The redware in the sale was choice, with a small 4¾-inch seated spaniel attributed to John Bell Pottery closing at $4,148, almost double its high estimate. A stoneware bank, possibly from the Remmey Pottery that had been in the collection of Walter Himmelreich saw a lot of competition from buyers, closing at $8,750.
Painted furniture was also popular, with a Jonas or Jacob Weber painted dresser box going to a phone bidder at $5,124 ($3/4,000); a painted wall box for $3,904 ($3/4,000); a dresser box by Heinrich Bucher with provenance to the Machmer collection reached $4,392 ($3/5,000); a vibrant set of six painted chairs made $6,710 ($6/8,000); and a Berks County painted dower chest with striking red over ochre circles with provenance to the collection of Wayne Schultz tipped the low estimate to go out at $6,710 ($6/8,000).
Two cupboards featured good painted surfaces and did well; the first to cross the block had striking red and salmon paint and had descended in the Jacob Hoestedler family of Lancaster County and brought $18,300 ($10/15,000), while the second, towards the end of the sale, had red surface and delicately sponged blue-painted drawer fronts and upper door surrounds, made $16,250, well in advance of its estimate ($8/12,000).
Sculptural works continue to tempt buyers. A painted sheet iron Native American Indian archer weathervane with remnants of a red surface and provenance to the Kenneth Muth collection more than doubled its high estimate when it went out at $8,540 ($3/4,000); an American eagle plaque carved on both sides made $9,760, just shy of its high estimate ($5/10,000); and a Cushing and White “Ethan Allen” running horse weathervane with original oval tag and an old gilt and verdigris surface nearly doubled its low estimate when it sold for $3,904. Despite having a replaced base, which auctioneer Jamie Shearer noted from the podium, a painted bird on pedestal by the Virginville Carver more than tripled its low estimate ($10/15,000) when it went to a phone bidder for $31,720. Wilhelm Schimmel’s colorful figures are perennial favorites among Pennsylvania German folk art collectors and the ones in the Flack collection did not disappoint. An 11-inch wingspread eagle with provenance to the Harry Hartman collection finished at $7,320 ($4/6,000) while a 5½-inch eaglet that had been in the collection of James Grievo came in just under the high estimate, at $3,904 ($2/4,000).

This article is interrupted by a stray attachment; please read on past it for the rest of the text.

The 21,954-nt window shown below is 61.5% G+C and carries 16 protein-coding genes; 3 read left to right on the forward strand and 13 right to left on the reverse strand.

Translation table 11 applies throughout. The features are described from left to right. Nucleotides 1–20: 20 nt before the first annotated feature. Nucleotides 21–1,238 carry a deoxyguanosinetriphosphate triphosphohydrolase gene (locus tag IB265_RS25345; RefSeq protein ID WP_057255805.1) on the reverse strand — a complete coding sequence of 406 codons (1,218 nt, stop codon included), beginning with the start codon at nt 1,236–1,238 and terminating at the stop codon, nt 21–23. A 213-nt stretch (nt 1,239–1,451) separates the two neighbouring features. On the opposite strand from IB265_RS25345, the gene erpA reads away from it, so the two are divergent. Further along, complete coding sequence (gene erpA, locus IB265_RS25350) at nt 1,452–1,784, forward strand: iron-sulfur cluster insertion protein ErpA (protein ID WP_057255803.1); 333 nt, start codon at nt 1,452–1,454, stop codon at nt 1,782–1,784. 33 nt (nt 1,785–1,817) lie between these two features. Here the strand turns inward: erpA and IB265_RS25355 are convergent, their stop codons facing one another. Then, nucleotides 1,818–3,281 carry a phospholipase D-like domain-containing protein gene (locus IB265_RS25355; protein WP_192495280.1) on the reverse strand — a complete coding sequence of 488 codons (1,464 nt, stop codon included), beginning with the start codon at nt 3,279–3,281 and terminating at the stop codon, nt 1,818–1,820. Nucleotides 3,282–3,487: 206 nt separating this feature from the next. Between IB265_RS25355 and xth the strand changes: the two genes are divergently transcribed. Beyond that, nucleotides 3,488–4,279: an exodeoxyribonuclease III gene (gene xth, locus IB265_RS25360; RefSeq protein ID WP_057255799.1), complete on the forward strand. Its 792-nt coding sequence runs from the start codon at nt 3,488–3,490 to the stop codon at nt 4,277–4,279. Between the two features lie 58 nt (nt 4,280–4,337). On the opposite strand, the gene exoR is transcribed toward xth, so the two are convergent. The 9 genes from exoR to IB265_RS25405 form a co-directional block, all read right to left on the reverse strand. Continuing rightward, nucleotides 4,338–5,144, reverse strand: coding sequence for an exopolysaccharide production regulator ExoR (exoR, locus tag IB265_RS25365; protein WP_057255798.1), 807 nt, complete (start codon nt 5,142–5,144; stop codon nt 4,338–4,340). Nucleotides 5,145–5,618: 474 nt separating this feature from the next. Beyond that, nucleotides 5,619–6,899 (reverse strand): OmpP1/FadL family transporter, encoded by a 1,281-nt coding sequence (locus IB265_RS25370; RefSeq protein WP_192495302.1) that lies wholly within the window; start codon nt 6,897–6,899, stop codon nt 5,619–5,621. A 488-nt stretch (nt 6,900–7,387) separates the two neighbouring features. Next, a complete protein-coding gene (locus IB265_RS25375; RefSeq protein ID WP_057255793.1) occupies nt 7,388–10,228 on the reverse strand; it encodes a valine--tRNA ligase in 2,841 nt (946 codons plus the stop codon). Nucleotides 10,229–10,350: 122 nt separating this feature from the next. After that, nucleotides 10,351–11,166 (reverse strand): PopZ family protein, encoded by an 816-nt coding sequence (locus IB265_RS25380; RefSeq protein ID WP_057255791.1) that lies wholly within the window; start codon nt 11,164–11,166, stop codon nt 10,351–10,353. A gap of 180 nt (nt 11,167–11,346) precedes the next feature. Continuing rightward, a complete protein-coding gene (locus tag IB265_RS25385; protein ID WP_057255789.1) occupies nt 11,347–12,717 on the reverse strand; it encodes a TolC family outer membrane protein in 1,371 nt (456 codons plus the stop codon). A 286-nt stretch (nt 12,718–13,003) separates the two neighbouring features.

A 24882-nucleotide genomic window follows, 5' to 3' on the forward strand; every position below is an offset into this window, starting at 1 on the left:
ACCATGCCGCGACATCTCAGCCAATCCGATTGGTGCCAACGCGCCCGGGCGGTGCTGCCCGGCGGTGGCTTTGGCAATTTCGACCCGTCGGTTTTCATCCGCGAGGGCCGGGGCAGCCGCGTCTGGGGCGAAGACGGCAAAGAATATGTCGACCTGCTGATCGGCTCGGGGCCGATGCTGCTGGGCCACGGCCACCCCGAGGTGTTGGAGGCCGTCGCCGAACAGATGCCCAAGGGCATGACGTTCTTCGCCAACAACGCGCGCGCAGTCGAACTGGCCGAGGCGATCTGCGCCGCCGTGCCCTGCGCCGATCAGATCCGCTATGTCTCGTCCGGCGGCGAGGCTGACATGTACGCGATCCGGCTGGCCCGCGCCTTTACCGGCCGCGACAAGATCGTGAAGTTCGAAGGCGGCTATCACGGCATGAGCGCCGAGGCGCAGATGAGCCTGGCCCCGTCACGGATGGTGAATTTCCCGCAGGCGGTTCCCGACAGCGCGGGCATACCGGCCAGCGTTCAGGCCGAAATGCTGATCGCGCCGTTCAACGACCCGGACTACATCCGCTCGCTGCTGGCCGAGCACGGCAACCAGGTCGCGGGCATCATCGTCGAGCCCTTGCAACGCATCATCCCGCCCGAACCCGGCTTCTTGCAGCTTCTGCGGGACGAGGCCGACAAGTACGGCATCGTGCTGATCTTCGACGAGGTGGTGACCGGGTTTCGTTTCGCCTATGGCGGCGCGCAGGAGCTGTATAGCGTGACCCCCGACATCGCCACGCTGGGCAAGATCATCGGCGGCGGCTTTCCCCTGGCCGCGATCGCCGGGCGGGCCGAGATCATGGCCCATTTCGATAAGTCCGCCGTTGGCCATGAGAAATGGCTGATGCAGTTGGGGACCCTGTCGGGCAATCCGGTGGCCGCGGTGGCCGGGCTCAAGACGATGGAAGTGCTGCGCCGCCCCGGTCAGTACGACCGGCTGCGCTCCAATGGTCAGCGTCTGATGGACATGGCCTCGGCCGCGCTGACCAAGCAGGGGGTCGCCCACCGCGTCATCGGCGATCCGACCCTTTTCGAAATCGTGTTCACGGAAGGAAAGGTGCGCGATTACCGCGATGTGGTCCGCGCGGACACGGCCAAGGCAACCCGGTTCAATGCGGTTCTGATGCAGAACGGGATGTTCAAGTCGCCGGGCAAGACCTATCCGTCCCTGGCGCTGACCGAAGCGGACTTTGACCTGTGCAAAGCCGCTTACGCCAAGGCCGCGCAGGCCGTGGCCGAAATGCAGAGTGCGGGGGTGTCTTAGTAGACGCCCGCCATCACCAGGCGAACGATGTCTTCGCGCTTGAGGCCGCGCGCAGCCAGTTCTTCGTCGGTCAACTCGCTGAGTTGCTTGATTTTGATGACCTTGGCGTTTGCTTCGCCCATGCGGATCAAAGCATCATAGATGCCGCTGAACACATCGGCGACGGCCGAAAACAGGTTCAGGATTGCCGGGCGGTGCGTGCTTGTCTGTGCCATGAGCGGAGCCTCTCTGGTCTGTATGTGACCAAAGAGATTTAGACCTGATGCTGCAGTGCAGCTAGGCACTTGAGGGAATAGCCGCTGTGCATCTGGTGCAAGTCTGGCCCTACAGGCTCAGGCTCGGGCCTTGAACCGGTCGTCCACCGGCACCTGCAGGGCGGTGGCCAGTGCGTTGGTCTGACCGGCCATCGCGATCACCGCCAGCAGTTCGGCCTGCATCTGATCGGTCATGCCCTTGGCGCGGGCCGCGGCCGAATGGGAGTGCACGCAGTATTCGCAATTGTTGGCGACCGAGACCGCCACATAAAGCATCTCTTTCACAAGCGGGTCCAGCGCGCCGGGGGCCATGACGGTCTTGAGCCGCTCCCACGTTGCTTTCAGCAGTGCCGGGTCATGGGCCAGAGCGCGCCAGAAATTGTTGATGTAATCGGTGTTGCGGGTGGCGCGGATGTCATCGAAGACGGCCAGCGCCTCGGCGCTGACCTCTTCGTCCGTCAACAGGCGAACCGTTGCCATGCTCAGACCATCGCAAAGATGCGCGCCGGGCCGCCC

With 35 examples, quilts comprised the next-largest category, and when they were hung on the saleroom walls, provided a visually arresting backdrop to the sale. All examples on offer sold, with the more colorful and dynamic examples tending to bring stronger prices. The top-selling quilt lot was a Pennsylvania applique and trapunto example that had been in the Dupont family collection. Perhaps the pumpkins in the border appealed to the spirit of the season, but it brought nearly four times its low estimate when it finished at $19,520 ($5/8,000).
Despite the draw of the Flack’s name, some lots sold with just one or two bids. This was particularly true of the more formal furniture in the sale, as evidenced when a Chippendale walnut chest on chest reached $2,440 ($4/6,000); a Pennsylvania inlaid Hepplewhite slant-front desk that graced the inside of the front cover made just $5,368 ($8/12,000) and a Chippendale walnut tall case clock from Reading County brought $1,830 ($3/4,000).
Despite offering online, absentee and phone bidding, Pook & Pook has a devoted following and draw a good crowd to its salesroom on sale day. This is in no small part to the great lengths the company goes to make buyers happy, from offering food and beverages throughout the sale to making collection and payment as easy as possible. The staff is helpful, friendly and accommodating and the auctioneers sell at a good clip, averaging between 80 and 100 lots an hour.
Speaking after the sale, Ron Pook said, “I think the sale went very well. Like anything else, if it’s a good thing, it does really well. If it’s not, it doesn’t.”
Pook was present for the preview party on Friday night but was not in attendance at the sale, leaving it in the more than capable hands of James Pook and the rest of the staff. He said he is working on other collections and would soon formally announce two collections he has just secured for Pook & Pook’s January sale: the first is from Middleburg, Va., and includes a lot of New England furniture and Kentucky rifles from Joe Kindig; another collection for January has lots from the Sussel collection and is more focused on Pennsylvania German things. Also coming up in January would be a line and berry inlaid spice chest, a carved Chippendale clock, probably from Redding, Penn., and a William and Mary shoefoot chair-table that had been with Titus Geesey. “It’s probably one of the best sales I’ve had in years,” Pook said.
For information, 610-269-4040 or www.pookandpook.com.